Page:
Experts stressed revival of millet farming in Odisha

Posted on Dec. 26, 2016 in Food and Water

Report by Odisha Diary bureau, Bhubaneswar: At a time when millet farming is on the rise in western countries not only due to its nutritional value but also due to its ability to protect against certain chronic diseases, like cancer and heart disease, unfortunately the in India particularly in Odisha cultivation of the most important drought-resistant crops is on the verge of ruin, opined speakers here at a workshop organised by NIRMAN.

Environmentalist Prof Radhamohan, NABARD CGM TK Mohapatra, former information commissioner Jagadananada, Dinesh Balam of WASSAN and Bijay Nayak of DHAN Foundation attended the workshop and highlighted the benefits of the millet farming.   

Prof Radhamohan described the crops like Mandia, Jaa, Bajara, Tangu, and Suano as ‘magical crops’ as it does not need fertilisers and pesticides to grow and also can be cultivated in low irrigated and even non-irrigated areas.

Jagadananda said millet plays a vital role in achieving the food and nutrition security for the small and marginal tribal communities.

NABARD CGM TK Mohapatra highlighted the measures being undertaken by the NABARD in promoting millet farming. NIRMAN chief Prasant Mohanty shared his concern over the decline in the millet farming and hoped the workshop will generate awareness among the farmers to resort to millet farming.

“There was a time when millet farming was actively done in Odisha. Now, the millet cultivation has been facing negligence of the various stakeholders and on the verge of ruin. If efforts are taken for the revival of this farming which does not need fertilizers and pesticides to grow and also can be cultivated in low irrigated and even non-irrigated areas, then the prevailing agrarian crisis as well as the issue of food scarcity would be resolved,” said Mohanty.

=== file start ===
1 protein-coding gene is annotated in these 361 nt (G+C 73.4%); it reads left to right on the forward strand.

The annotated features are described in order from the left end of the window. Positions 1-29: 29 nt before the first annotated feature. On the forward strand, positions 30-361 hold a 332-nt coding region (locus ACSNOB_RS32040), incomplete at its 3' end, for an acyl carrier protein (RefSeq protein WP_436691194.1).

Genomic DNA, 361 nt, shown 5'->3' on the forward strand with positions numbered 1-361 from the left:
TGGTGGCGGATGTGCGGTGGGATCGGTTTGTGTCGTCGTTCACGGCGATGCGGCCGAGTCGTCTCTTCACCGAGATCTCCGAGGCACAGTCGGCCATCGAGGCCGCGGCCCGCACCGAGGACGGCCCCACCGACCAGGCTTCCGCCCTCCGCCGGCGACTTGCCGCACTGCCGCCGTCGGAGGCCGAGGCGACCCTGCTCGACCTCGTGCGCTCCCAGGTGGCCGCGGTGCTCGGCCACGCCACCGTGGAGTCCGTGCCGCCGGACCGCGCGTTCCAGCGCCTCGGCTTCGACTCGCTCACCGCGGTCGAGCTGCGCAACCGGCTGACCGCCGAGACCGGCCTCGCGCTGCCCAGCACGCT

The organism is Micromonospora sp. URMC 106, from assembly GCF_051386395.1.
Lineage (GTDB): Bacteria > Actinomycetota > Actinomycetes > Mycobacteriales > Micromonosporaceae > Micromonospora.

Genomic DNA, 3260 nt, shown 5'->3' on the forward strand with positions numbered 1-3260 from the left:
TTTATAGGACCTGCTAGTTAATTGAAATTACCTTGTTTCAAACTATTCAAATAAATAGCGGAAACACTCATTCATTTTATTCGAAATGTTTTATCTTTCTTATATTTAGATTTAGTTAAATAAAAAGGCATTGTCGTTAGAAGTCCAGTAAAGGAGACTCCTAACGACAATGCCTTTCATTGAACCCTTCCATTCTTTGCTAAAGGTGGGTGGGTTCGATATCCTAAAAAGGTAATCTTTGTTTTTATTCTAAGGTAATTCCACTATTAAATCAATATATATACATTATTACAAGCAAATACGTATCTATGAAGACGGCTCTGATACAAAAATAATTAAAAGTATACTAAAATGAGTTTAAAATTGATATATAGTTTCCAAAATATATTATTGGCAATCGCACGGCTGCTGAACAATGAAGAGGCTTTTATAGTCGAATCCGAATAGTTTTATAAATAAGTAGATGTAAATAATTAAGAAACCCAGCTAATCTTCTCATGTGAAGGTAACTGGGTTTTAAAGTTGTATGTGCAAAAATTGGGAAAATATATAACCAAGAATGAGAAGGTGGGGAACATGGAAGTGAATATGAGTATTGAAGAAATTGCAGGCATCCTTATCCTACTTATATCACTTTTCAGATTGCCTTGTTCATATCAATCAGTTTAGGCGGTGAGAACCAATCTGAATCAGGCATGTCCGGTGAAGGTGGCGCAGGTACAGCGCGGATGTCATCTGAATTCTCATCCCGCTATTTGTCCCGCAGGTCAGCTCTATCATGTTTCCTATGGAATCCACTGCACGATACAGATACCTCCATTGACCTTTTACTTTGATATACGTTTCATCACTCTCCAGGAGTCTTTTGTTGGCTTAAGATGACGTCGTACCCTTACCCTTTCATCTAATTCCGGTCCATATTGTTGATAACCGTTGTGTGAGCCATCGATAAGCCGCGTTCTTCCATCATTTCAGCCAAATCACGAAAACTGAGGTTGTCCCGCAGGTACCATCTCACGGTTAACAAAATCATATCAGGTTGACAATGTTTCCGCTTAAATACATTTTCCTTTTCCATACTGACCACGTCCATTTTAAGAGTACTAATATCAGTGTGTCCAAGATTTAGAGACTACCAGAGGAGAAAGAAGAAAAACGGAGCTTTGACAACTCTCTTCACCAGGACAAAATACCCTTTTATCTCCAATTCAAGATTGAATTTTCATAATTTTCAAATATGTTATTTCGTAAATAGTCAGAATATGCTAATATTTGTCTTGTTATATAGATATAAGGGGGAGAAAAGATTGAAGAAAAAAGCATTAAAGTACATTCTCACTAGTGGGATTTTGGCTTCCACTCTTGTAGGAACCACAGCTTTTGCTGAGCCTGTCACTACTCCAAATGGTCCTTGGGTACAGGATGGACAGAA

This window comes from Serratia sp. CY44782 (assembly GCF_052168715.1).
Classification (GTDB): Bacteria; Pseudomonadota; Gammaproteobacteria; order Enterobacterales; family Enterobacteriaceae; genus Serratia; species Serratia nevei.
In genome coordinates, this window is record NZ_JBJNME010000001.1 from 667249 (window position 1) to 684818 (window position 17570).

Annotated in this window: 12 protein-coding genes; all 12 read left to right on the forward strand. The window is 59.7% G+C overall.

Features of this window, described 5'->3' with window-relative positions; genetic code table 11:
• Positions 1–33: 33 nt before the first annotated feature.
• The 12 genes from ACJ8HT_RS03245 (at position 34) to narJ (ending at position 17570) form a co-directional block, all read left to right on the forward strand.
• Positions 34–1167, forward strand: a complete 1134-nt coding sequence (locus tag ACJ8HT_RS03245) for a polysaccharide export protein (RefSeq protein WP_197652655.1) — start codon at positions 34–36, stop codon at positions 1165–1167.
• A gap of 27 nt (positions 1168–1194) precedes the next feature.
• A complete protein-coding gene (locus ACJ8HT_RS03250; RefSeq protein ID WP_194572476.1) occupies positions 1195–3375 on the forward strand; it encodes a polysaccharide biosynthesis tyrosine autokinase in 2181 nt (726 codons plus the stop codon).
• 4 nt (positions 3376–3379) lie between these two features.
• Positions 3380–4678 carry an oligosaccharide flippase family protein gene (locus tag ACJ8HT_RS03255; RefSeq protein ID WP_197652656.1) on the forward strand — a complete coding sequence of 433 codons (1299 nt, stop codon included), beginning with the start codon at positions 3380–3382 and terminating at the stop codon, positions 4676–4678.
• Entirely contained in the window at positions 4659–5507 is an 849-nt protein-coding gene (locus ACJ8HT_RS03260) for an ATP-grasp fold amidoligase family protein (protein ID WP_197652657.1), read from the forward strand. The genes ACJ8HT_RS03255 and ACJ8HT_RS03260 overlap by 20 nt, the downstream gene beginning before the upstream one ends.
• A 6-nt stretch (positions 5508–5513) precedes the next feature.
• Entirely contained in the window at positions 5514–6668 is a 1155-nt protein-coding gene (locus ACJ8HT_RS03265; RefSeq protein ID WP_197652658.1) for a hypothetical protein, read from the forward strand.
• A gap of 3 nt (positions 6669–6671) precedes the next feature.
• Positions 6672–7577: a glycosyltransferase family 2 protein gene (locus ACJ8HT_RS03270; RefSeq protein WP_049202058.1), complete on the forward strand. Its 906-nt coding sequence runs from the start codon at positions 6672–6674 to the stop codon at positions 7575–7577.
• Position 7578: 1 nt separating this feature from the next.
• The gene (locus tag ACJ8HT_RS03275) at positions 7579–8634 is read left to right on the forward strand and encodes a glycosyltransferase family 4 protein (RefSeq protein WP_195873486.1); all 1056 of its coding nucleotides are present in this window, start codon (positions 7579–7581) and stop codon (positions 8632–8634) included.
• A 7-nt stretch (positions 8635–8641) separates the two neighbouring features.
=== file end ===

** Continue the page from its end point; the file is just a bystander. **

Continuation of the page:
A large number of millet farmers coming from Kandhamal, Rayagada, Gajapati and Deogarh participated in the workshop and shared their experience on millet crop diversity, farming culture and economy. An exhibition was also organsied at the venue where soup and other food items prepared from millets were displayed. 

First published on Orissa Diary



Story Tags: Kandhamal, Odisha, tribal, un-cultivated food, organic farming, millets, rural economy

Comments

There are no comments yet on this Story.

Add New Comment

Fields marked as * are mandatory.
required (not published)
optional
Explore Stories
marginalised secure livelihoods conservation environmental impact learning womens rights conservation of nature tribal human rights biodiversity energy rural economy governance millets agrobiodiversity sustainable consumerism education environmental issues rural seed diversity activist ecological empowerment Water management sustainability sustainable prosperity biological diversity Nutritional Security technology farmer livelihood community-based forest food livelihoods organic agriculture organic seeds adivasi traditional agricultural techniques eco-friendly values economic security alternative development farmers Food Sovereignty community supported agriculture organic decentralisation forest wildlife farming practices agricultural biodiversity environmental activism organic farming women empowerment farming social issues urban issues food sustainable ecology commons collective power nature seed savers environment community youth women seed saving movement natural resources nutrition equity localisation Traditional Knowledge Agroecology waste food security solar traditional Climate Change Tribals water security food production innovation alternative education well-being water alternative learning agriculture ecology creativity self-sufficiency security health participative alternative designs waste management women peasants forest regeneration culture sustainable eco-tourism tribal education ecological sustainability art solar power alternative approach community conservation
Stories by Location
Google Map
Events